The Moscow instrumental art-metal combo ENDNAME was formed in 2007 by drummer Dmitry Musatov with guitarists Sergei Kaplin and Sergo Meshidze, when their earlier bands SOULAR and ROUT[e] came to an end. A debut four-song EP entitled Dissociation was self-released in early 2009. In April that year, reinforced with Sergei Podgornyi on bass-guitar and keyboards (formerly SUR and BARABANDA), the quartet took a much-deserved break with their stage appearance at the Moscow Doom Festival. EndName's musical canvas is so diverse that pin-pointing influences is close to impossible and really irrelevant. In point of fact, they lean more towards the sludge-doom metal spectrum but still have some experimental and progressive elements. In 2010, guitarist Dmitriy Churilov (also with COSMONAUTS DAY) replaced Sergo Meshidze.
The second full-length album by ENDNAME. The band's line-up is: Dmitry Musatov (drums), Sergey Kaplin (guitars), Sergo Meskhidze (guitars), Sergey Podgorny (bass, keys), and Dmitry Churilov (guitars). Recorded at Gigant Records, WildSound, and Destroy The Humanity studios in 2010-2011. (8 tracks - 74 min.)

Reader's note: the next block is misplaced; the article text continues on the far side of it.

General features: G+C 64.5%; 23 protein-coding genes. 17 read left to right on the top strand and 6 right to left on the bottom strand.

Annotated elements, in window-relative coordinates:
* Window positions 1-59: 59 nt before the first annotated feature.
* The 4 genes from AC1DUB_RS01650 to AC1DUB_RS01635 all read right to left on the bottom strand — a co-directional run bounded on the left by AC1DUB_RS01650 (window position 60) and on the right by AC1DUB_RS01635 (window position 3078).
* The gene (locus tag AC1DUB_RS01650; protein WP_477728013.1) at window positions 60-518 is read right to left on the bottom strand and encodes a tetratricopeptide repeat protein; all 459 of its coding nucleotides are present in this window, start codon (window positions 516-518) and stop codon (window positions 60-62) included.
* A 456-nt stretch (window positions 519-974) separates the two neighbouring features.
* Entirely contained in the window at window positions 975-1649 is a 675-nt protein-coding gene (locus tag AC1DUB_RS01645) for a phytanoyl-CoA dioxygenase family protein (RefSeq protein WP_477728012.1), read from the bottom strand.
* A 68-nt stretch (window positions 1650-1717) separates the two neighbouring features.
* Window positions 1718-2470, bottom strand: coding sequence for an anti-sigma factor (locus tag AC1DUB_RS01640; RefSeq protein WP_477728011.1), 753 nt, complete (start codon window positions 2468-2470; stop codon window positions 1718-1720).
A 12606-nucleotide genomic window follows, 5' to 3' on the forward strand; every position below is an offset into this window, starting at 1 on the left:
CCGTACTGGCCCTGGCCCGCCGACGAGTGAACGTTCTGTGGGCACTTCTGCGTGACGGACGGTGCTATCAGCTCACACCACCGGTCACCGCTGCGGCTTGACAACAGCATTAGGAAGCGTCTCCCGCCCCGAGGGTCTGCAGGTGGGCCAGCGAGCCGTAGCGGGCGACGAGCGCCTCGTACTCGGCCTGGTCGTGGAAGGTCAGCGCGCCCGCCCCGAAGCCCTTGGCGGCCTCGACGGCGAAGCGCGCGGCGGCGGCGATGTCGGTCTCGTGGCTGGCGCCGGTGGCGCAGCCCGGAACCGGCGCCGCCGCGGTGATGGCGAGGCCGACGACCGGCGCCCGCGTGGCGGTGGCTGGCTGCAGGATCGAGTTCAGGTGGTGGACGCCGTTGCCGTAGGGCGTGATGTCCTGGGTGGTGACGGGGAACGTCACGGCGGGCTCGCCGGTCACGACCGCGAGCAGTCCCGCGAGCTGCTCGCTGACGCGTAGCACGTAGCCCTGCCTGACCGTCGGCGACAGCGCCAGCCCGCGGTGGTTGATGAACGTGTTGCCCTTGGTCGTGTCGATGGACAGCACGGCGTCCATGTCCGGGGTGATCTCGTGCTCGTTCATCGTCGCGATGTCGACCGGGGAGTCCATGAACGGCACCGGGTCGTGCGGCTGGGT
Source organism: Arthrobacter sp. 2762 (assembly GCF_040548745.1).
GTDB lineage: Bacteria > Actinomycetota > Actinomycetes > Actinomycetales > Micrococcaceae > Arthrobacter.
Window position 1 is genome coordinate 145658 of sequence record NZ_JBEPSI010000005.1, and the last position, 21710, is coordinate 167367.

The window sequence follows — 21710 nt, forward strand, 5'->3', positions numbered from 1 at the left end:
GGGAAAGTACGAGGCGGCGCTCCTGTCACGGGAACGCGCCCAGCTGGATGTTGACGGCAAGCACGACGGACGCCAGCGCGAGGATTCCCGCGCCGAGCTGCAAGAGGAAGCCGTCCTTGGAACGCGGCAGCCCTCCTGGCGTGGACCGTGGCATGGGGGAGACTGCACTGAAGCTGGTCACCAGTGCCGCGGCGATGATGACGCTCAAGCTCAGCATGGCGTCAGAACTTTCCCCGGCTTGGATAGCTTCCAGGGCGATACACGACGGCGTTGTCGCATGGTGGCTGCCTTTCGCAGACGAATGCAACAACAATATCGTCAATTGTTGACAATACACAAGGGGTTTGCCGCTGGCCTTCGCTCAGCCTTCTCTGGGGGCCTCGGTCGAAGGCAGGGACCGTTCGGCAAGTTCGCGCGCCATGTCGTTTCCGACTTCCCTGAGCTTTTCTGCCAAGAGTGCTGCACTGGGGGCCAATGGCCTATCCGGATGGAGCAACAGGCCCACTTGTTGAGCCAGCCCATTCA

With their first official full-length album, ENDNAME take a serious step to develop their own style of dense instrumental post-doom-sludge metal with electronic accents and a generally bleak atmosphere. Dreams Of A Cyclops proves that the band already knows how to rock hard, but it also shows off their feel for dynamics and for less-aggressive, quieter ways of getting their point across. The band's songwriting approach based on the layered guitars and the melodic alternation between major and minor-key riffing is expansive and massive, but it also includes a more effective background use of synthesizers and noises, as well as the introduction of alien textures – like percussion or didjeridu tribal acoustics – to electrified sonic palette. The tracks tend to be on the long side – between six and thirteen minutes apiece – and in addition to that, they are clearly meant to flow together as part of a start-to-finish listening experience. The album will likely please most fans of guitar-saturated brand of experimental-art-metal who tend to esteem the absence of vocals. (6 tracks - 55 min.)